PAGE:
Since 2003-2004, the Ministry of Agriculture, Food and Rural Affairs has invested almost $100 million in programming to support Ontario foods. These efforts are paying off, with half of shoppers surveyed reporting that they are now buying more fresh Ontario foods.

Under the Ontario Market Investment Fund (OMIF), the ministry partnered with agri-food industry groups and local food networks to help jump start or maintain momentum for local food initiatives. The province invested almost $10 million through OMIF in 197 regional and local food projects and initiatives.

Through the Broader Public Sector Fund, the Ontario government invested $4.3 million in 38 projects, which assisted farm operations and food distributors with working together to bring more local food into the food-value chain, leading to increases in Ontario food purchased at institutions across the province and new jobs within the sector.

Food Processing

Revenue from Ontario's food, beverage and tobacco manufacturing sector totals more than $35 billion, making it the second-largest goods manufacturing sector in the province. There are about 3,000 establishments that employ approximately 95,000 people.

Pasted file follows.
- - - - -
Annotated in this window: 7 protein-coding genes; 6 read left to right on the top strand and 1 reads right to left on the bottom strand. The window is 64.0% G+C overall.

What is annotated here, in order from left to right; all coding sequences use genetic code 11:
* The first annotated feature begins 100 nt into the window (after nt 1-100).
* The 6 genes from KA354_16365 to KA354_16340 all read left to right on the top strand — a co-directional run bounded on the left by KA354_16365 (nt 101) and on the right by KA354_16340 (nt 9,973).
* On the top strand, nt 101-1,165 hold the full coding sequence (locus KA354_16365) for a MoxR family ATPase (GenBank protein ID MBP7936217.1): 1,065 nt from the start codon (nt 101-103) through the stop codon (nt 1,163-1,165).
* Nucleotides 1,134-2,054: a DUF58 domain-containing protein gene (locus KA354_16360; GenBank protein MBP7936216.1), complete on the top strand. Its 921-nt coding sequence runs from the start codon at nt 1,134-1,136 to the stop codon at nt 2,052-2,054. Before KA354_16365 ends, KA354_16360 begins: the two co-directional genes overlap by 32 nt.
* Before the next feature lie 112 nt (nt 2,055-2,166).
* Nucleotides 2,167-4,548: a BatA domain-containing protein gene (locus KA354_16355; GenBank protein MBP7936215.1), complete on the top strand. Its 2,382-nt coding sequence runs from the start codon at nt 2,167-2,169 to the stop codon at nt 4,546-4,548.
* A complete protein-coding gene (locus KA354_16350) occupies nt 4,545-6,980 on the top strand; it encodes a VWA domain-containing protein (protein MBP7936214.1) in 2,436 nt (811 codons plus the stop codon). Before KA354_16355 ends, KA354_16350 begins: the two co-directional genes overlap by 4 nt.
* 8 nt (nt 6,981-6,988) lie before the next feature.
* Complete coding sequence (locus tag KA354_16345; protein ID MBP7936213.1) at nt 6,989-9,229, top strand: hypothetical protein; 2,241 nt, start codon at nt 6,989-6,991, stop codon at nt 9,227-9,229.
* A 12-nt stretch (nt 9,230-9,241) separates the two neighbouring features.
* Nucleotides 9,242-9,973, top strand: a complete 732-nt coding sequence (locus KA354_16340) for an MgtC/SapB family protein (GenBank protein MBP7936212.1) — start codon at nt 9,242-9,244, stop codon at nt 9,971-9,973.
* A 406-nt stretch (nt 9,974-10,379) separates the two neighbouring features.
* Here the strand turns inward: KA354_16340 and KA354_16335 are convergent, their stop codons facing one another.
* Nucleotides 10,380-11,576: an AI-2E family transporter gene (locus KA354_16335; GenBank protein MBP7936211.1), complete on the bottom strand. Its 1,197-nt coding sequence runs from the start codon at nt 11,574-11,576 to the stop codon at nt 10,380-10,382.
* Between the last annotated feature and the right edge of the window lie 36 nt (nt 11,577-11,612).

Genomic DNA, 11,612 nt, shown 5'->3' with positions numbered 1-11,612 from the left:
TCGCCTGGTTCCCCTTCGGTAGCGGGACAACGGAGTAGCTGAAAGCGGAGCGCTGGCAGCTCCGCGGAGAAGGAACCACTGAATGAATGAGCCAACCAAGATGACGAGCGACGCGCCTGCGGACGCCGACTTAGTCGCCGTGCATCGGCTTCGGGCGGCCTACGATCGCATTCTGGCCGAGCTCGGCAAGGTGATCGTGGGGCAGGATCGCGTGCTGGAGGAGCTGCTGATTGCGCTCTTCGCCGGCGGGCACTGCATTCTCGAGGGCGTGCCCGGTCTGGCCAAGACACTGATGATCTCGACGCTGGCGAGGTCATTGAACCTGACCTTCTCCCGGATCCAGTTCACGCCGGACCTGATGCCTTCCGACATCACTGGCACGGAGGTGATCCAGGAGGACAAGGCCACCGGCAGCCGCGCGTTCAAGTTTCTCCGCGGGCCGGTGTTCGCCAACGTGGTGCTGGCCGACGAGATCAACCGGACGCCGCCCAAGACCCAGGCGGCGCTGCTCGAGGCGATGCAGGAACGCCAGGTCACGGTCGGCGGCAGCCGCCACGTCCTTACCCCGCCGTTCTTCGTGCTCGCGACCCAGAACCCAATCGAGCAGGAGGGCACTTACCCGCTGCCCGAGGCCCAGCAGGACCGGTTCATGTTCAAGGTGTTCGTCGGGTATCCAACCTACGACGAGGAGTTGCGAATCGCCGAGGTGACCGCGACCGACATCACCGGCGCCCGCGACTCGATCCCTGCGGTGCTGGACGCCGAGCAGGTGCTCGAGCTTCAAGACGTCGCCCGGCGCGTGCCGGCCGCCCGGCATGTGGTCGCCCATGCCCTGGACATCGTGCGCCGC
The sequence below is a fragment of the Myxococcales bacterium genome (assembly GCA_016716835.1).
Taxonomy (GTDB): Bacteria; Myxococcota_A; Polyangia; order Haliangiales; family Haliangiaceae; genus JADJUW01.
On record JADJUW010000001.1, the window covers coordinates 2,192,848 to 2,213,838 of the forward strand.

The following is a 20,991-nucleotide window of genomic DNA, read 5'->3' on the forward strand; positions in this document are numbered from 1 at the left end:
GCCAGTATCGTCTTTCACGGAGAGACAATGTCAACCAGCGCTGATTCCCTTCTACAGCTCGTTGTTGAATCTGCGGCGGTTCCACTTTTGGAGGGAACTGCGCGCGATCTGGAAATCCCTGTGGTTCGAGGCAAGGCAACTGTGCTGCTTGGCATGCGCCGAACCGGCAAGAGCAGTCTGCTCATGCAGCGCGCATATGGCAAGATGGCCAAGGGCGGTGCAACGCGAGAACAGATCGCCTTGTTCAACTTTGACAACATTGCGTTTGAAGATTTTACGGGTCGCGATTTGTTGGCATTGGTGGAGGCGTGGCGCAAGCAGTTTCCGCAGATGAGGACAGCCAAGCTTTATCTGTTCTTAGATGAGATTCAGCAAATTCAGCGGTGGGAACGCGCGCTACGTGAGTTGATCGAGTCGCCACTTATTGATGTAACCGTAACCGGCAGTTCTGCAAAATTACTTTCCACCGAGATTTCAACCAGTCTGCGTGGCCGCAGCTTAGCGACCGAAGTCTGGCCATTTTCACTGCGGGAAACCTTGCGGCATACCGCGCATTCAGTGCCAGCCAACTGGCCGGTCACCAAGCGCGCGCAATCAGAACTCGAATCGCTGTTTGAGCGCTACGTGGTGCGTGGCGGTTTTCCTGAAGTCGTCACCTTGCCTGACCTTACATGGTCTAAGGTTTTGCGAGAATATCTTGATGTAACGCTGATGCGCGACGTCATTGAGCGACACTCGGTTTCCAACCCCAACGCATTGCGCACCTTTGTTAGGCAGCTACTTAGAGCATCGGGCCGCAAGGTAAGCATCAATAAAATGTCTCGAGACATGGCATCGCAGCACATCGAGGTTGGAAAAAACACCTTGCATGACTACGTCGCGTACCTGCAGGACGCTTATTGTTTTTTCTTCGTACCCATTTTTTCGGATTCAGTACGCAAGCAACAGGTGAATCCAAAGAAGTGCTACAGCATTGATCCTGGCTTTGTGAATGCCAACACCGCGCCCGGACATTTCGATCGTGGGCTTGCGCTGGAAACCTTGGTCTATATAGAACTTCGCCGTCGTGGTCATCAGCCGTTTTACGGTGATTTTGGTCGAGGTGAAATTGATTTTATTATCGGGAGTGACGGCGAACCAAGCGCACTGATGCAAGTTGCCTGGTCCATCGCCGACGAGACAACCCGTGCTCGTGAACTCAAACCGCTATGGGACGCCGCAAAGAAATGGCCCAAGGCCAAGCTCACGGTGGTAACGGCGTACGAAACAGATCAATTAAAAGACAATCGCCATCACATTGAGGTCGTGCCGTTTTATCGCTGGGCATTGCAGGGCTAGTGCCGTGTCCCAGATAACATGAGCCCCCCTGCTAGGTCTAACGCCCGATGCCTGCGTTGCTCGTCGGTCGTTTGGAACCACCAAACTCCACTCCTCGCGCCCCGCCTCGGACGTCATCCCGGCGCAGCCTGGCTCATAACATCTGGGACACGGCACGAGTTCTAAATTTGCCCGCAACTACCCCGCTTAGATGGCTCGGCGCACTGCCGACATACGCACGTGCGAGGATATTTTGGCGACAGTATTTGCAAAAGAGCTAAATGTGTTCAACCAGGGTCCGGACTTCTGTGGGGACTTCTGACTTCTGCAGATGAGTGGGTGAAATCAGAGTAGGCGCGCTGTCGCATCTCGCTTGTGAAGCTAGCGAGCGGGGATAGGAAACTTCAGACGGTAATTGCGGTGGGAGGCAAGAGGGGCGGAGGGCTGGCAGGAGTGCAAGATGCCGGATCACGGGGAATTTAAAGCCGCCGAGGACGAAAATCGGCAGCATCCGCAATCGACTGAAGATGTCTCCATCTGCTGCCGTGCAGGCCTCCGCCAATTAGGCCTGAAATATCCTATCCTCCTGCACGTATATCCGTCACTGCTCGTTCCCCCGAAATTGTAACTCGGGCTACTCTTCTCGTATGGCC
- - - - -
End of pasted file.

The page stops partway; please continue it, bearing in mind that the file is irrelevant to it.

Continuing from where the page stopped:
Our farmers depend on a robust food manufacturing base in this province. Food and beverage processors are our farmers' largest customer, purchasing almost 65 per cent of Ontario's food-related farm products.

OMAFRA's programs and services led to $490 million investment in the food processing sector in 2011-2012, creating or retaining over 7,300 jobs.

In 2011-12, the ministry continued working with the food processing sector as a priority under the Rural Economic Development program. Some recent examples of projects that are increasing business competitiveness and creating jobs in food processing, include:

  • Dr. Oetker Canada received an investment of $7 million to establish its first North American frozen pizza production plant in London. The expansion project will help the company source 24 million pounds of local produce and high-quality ingredients from Ontario farmers and create up to 430 direct and indirect jobs in the London area.